We’re guessing that you’ve all heard the terrible stories about the plight of shore birds getting caught up in the plastic pack rings from our Coke Zero cans and dolphins entangled in all of our discarded plastic waste. These consequences for aquatic life are very real and devastating, but that’s only the beginning of plastic’s impact on our environment. Its production and use has a major impact on our climate. First of all, its existence begins as a fossil fuel, and then greenhouse gasses are emitted at every stage of its lifecycle – through the extraction and transport of fossil fuels, the refining and manufacturing process, and, finally, through the management of the waste that is produced – much of it being of a single-use nature.
Unfortunately, recycling is not the answer. We should still, absolutely, continue to recycle what we can, but very little plastic is recycled into products that provide the same level of quality and function as the original, some is downgraded into a lesser product, and the rest winds up being incinerated or dumped in a landfill. “At least 14 million tons of plastic end up in the ocean every year, and plastic makes up 80% of all marine debris,” according to the International Union for Conservation of Nature.
But do not be daunted! There are many ways to be a part of the solution. You may already be the person packing your canvas grocery bag and cotton produce bags. You have that reusable water bottle at the ready at all times. You stow a bamboo straw for those thirsty moments. I hope you will find new ideas to take your plastic-free life to the next level. You might not be there yet and are thinking about taking that first step – you will get no guilt trips here. We are all on our own journey, and we invite everyone to start where they are!
Here are some ways to get that plastic out of your daily life:
Instead of using sandwich bags and cling wrap, try glass snapware or beeswax wrap that can be washed and reused. You can find beeswax wrap on websites like Amazon, but consider buying from a handmade seller on Etsy like Little Foxy Workshop. If you are really adventurous, you could try your hand at making some yourself. Check out this step by step tutorial at Homestead and Chill.
Try to avoid purchasing clothes made with plastic. Yes, it’s in there, too! Acrylics, polyester, and nylon are all made using plastic. Go for natural fibers instead, and – if you can afford to – consider bamboo and organic cotton. If you are trying to be more frugal, buying clothes at thrift stores and on consignment are great options. You can find some great looking items at super low prices, all without contributing to the plastics craze. Reuse items that are already out there in the world.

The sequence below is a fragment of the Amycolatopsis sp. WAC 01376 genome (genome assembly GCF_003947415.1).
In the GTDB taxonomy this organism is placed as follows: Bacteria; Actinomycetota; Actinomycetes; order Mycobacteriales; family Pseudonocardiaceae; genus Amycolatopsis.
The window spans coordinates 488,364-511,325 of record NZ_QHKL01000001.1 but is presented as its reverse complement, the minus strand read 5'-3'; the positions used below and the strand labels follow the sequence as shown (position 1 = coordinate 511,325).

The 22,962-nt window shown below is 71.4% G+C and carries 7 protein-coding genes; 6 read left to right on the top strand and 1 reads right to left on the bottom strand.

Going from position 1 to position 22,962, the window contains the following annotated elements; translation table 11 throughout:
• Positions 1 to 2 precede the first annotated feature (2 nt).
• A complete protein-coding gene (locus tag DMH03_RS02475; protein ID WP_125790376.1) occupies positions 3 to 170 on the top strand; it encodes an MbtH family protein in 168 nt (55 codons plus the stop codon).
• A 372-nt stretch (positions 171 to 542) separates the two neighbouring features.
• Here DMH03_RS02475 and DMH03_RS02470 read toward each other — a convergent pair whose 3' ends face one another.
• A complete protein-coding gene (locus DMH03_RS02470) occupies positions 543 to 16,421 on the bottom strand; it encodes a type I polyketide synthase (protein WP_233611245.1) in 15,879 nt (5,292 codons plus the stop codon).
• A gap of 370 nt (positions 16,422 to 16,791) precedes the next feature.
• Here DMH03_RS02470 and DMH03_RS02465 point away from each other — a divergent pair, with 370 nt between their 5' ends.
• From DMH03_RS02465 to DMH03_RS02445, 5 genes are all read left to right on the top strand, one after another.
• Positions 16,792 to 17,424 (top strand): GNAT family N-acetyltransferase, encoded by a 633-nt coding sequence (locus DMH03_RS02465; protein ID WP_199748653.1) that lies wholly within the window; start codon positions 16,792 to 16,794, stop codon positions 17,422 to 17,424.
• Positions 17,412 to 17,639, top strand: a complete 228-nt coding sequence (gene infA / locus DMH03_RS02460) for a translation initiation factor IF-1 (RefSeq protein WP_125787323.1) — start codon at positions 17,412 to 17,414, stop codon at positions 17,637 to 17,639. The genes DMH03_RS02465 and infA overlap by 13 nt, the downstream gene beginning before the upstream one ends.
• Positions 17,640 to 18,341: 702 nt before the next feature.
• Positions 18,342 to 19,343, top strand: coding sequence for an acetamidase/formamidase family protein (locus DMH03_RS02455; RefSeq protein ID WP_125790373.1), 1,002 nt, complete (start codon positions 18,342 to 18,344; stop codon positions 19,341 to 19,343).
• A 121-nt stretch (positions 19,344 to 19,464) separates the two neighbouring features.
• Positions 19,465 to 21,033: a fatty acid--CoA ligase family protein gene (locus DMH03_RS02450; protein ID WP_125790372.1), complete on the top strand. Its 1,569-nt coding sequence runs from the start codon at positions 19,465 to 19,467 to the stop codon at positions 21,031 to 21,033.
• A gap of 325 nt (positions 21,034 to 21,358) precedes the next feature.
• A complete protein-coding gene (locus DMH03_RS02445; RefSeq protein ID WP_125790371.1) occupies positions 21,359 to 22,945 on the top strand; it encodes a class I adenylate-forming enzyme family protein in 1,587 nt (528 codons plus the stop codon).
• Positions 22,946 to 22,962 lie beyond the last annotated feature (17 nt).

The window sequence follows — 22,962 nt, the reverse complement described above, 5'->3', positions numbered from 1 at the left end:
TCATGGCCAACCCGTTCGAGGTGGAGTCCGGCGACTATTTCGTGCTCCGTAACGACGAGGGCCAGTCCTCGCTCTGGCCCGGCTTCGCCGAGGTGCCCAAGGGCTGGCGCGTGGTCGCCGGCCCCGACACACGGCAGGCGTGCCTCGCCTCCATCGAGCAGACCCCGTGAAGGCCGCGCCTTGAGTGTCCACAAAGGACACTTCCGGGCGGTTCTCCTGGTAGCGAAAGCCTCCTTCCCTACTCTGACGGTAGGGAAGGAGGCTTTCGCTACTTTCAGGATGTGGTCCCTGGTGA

You probably know not to buy bottled water, but we’re going to give it a mention here anyway just because those pesky bottles are so ubiquitous. Get yourself a super cool, trendy looking reusable bottle that reflects your style. The choices are endless!
Try shopping at your local farmer’s market to avoid all those plastic containers and bags in the produce department of a traditional grocery store. You can even bring your reusable containers back week after week. Find a great guide to these area markets in this AJC article. You may also want to consider joining a CSA (Community Supported Agriculture). Love is Love Farm offers a CSA with pick up right from UUCA on Sunday mornings. If you’re up to a bigger challenge, try growing some of your own food. There’s nothing quite as enjoyable as partaking in a fresh salad out of your own garden (or patio pots!).
Consider going old school with bar soaps for your hands, hair, and even dishes. Liquid soaps in plastic bottles are in everyone’s home. Eliminating them in just one area of the house would make a big difference. And again, you could even try making them yourself. Check out these soap recipes for beginners.
For even more creative ways to reduce the plastic in your life, check out these websites:
Finally, if you want to take your activism beyond your own home, many solutions rely on us speaking out for change. Consider reaching out to your legislators – local, state, and federal – to advocate for legislation to end the use of single-use plastics, to stop future development of the petrochemical infrastructure, to foster the transition toward zero-waste communities, and to promote the expanded responsibility of plastic producers. You can find many avenues to make your voice heard at Beyond Plastics.
In community with you on your environmental journey,
The CAT team